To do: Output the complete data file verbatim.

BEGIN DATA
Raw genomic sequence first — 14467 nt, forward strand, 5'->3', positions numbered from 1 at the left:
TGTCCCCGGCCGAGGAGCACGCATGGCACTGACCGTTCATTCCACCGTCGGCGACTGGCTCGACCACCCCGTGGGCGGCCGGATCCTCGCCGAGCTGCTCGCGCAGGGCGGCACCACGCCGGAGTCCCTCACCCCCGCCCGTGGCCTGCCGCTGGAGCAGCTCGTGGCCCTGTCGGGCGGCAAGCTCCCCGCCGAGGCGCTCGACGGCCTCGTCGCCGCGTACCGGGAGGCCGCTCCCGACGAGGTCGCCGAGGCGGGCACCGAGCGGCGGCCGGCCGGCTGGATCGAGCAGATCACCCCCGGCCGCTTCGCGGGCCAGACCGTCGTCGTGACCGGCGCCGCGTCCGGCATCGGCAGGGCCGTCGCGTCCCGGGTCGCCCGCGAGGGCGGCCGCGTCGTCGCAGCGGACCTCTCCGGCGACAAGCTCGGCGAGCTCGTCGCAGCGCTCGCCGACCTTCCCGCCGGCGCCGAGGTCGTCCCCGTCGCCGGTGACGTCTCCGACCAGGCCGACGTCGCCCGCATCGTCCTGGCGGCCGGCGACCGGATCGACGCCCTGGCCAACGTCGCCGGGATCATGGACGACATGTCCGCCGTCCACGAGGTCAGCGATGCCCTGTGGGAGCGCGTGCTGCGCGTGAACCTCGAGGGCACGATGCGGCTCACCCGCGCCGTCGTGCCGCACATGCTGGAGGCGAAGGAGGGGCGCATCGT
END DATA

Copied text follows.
Raw genomic sequence first — 14467 nt, forward strand, 5'->3', positions numbered from 1 at the left:
TGTCCCCGGCCGAGGAGCACGCATGGCACTGACCGTTCATTCCACCGTCGGCGACTGGCTCGACCACCCCGTGGGCGGCCGGATCCTCGCCGAGCTGCTCGCGCAGGGCGGCACCACGCCGGAGTCCCTCACCCCCGCCCGTGGCCTGCCGCTGGAGCAGCTCGTGGCCCTGTCGGGCGGCAAGCTCCCCGCCGAGGCGCTCGACGGCCTCGTCGCCGCGTACCGGGAGGCCGCTCCCGACGAGGTCGCCGAGGCGGGCACCGAGCGGCGGCCGGCCGGCTGGATCGAGCAGATCACCCCCGGCCGCTTCGCGGGCCAGACCGTCGTCGTGACCGGCGCCGCGTCCGGCATCGGCAGGGCCGTCGCGTCCCGGGTCGCCCGCGAGGGCGGCCGCGTCGTCGCAGCGGACCTCTCCGGCGACAAGCTCGGCGAGCTCGTCGCAGCGCTCGCCGACCTTCCCGCCGGCGCCGAGGTCGTCCCCGTCGCCGGTGACGTCTCCGACCAGGCCGACGTCGCCCGCATCGTCCTGGCGGCCGGCGACCGGATCGACGCCCTGGCCAACGTCGCCGGGATCATGGACGACATGTCCGCCGTCCACGAGGTCAGCGATGCCCTGTGGGAGCGCGTGCTGCGCGTGAACCTCGAGGGCACGATGCGGCTCACCCGCGCCGTCGTGCCGCACATGCTGGAGGCGAAGGAGGGGCGCATCGT